Additional units were called to help extricate DeLeeuw, since crews on the scene didn't have the necessary equipment. Blank says even if emergency officials on the scene had what they needed, it probably wouldn't have mattered.
They pulled DeLeeuw from the car and rushed him to an ambulance. Blank says DeLeeuw was declared dead on his way to the hospital.
Blank says DeLeeuw's 15-year-old son was with him at the track. His son, Luke Deleeuw sent us a statement saying what he remembers about his father. It reads:
"Steve De Leeuw, a racer, a brother, an uncle, and a father any child would
be proud to have. From my earliest days I remember going to races to
watch him. He had that need for speed and had a drive to never give up on
anything he did. He worked hard, played hard, and loved life. From being
the youngest of thirteen to being the fastest on the drag strip; he died doing
what he loved. Yet he never anticipated being on God’s race team this soon.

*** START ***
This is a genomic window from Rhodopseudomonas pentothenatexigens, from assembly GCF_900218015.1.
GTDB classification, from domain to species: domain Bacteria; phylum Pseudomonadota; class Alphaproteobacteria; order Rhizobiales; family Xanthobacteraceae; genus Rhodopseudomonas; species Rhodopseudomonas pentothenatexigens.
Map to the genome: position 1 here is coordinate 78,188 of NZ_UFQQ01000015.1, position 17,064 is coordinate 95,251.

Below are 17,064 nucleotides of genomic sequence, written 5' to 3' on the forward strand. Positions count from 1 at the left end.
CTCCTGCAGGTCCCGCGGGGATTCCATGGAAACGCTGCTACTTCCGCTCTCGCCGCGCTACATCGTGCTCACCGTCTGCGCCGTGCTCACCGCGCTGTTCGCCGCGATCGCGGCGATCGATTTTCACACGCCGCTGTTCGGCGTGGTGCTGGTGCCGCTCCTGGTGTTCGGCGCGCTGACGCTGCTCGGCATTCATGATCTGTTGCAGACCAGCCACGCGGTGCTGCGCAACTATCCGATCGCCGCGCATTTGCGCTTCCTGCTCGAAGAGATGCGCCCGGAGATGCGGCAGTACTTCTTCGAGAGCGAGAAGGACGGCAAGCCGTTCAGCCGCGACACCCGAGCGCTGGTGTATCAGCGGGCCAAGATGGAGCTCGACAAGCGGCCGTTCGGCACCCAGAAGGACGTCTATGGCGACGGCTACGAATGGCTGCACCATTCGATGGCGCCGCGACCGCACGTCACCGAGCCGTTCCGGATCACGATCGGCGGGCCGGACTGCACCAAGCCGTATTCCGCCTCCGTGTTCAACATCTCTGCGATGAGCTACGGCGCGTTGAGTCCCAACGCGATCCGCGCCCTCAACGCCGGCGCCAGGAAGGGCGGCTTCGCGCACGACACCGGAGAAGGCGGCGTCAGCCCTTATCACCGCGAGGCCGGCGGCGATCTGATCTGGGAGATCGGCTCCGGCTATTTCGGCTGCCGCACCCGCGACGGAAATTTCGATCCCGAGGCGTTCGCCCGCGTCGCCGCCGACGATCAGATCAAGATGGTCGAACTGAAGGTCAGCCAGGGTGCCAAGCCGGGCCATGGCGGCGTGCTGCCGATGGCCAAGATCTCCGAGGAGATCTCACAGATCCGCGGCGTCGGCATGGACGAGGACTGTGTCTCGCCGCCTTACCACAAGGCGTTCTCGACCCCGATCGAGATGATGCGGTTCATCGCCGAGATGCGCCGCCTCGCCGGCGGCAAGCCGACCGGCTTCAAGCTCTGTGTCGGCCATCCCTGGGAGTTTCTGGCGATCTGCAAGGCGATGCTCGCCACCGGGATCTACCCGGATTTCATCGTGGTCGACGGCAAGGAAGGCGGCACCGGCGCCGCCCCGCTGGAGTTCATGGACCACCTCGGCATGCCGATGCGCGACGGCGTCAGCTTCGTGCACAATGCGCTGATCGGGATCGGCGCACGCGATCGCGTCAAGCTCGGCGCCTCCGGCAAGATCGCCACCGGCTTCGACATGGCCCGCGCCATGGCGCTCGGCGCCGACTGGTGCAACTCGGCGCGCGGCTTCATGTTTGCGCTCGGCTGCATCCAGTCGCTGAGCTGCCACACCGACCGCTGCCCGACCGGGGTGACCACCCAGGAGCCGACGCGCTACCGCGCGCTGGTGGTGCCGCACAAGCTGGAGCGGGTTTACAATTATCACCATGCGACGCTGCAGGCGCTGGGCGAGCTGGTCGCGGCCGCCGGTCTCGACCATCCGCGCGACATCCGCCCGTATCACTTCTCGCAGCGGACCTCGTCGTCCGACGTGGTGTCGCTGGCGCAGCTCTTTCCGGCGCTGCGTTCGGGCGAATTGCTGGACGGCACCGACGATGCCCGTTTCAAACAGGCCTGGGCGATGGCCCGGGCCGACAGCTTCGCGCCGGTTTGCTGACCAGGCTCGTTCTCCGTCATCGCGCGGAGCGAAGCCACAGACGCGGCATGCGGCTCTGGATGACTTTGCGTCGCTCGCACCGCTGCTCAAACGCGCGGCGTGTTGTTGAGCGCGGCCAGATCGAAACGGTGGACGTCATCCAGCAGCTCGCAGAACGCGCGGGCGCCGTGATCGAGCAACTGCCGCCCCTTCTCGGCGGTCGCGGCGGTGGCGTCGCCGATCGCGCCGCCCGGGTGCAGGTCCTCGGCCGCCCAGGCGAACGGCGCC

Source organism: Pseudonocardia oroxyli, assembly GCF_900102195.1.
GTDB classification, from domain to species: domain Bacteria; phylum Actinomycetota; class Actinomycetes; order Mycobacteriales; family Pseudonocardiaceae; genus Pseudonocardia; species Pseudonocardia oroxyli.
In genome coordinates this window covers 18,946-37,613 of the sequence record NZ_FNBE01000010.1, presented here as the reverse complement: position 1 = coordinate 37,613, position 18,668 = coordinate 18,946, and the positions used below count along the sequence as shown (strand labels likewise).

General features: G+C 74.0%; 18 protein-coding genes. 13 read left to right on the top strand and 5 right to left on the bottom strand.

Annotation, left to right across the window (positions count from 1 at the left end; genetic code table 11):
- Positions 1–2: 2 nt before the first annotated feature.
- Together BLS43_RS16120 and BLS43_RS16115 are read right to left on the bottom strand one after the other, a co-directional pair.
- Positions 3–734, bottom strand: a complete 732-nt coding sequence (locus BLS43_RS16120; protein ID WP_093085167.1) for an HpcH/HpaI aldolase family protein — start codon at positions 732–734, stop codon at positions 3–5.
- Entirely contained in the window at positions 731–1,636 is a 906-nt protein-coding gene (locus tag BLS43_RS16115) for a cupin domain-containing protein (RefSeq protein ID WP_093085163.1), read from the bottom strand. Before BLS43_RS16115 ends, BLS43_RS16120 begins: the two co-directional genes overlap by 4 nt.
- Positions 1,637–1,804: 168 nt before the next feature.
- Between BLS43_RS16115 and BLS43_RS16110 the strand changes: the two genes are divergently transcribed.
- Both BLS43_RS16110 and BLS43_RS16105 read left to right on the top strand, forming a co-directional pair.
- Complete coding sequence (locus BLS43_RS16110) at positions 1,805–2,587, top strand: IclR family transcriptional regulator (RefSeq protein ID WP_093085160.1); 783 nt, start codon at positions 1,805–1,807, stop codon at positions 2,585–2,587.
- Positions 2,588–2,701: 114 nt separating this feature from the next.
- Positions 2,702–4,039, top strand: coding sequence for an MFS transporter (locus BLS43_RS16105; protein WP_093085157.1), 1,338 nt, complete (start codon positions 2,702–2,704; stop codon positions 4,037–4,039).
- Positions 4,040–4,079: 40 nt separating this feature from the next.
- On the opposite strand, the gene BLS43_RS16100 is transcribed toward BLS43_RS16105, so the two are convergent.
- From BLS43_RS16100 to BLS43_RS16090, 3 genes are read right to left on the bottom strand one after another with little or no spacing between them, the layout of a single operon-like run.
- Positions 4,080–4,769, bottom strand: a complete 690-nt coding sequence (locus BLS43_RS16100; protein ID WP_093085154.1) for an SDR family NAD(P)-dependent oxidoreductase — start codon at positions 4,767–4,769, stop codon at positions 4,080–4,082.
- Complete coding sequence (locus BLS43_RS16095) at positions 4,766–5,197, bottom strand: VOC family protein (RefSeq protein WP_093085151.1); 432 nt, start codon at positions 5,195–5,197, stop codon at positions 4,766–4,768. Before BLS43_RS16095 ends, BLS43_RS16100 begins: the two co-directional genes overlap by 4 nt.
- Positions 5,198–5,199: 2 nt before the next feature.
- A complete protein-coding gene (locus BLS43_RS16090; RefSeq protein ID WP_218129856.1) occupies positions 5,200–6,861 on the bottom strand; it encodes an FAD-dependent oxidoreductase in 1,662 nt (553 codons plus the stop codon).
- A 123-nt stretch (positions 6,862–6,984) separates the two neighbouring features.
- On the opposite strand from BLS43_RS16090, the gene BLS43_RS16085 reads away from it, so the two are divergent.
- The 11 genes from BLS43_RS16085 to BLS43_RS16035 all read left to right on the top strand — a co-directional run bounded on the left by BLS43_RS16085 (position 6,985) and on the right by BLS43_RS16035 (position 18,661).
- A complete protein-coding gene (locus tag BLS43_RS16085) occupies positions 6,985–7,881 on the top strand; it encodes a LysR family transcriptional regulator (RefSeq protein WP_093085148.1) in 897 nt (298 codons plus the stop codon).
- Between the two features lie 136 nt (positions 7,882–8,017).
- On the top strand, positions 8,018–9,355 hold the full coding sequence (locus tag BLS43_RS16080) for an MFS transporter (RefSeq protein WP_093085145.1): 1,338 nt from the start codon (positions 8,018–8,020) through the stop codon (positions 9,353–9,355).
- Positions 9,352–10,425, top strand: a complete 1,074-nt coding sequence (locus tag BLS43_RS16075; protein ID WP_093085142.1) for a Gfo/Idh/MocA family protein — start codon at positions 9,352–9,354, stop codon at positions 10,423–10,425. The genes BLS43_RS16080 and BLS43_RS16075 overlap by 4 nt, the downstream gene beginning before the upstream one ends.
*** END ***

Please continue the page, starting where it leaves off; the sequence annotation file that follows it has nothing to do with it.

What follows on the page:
He made friends where ever he went and had a smile on his face that was
contagious. Racers wanted to beat Steve on the track but were good friends
off the track. He made his mark on and off the track as a strong believer in
the Lord. His faith shined onto others like none other. He is gone and will be
missed by many, but never forgotten.
His legacy of “never give up and work your hardest” will live on throughout
me and those who have met him. He will always be Bodacious in the hearts
of his family and fellow racers. Loving memories will also live on in my
DeLeeuw, whose Facebook page says he was from West Olive, Michigan, was wearing a helmet, harness and fire suit and the car had a roll cage.
Tyler Sachman attended the Summer Thunder Mud Bog and told WSBT DeLeeuw was the first guy out, adding "He had probably the most powerful rig that was out there, took off, built up a lot of speed going through the mud and apparently, when he tried slowing down, he got sideways, started barrow rolling, ran out of space, ran over the concrete blocks that were at the end and went over into a fence."
"People there all thought he was okay at first," Sachman continued. "It was just a really freak accident. As time went on, it really made it seem more dramatic, because it is really something you don't see very often. Usually, guys will walk away from something like that."
The car was taken by police to be inspected for any mechanical issues that may have led to the crash.
The event finished as planned without incident, and DeLeeuw's death was not announced to spectators.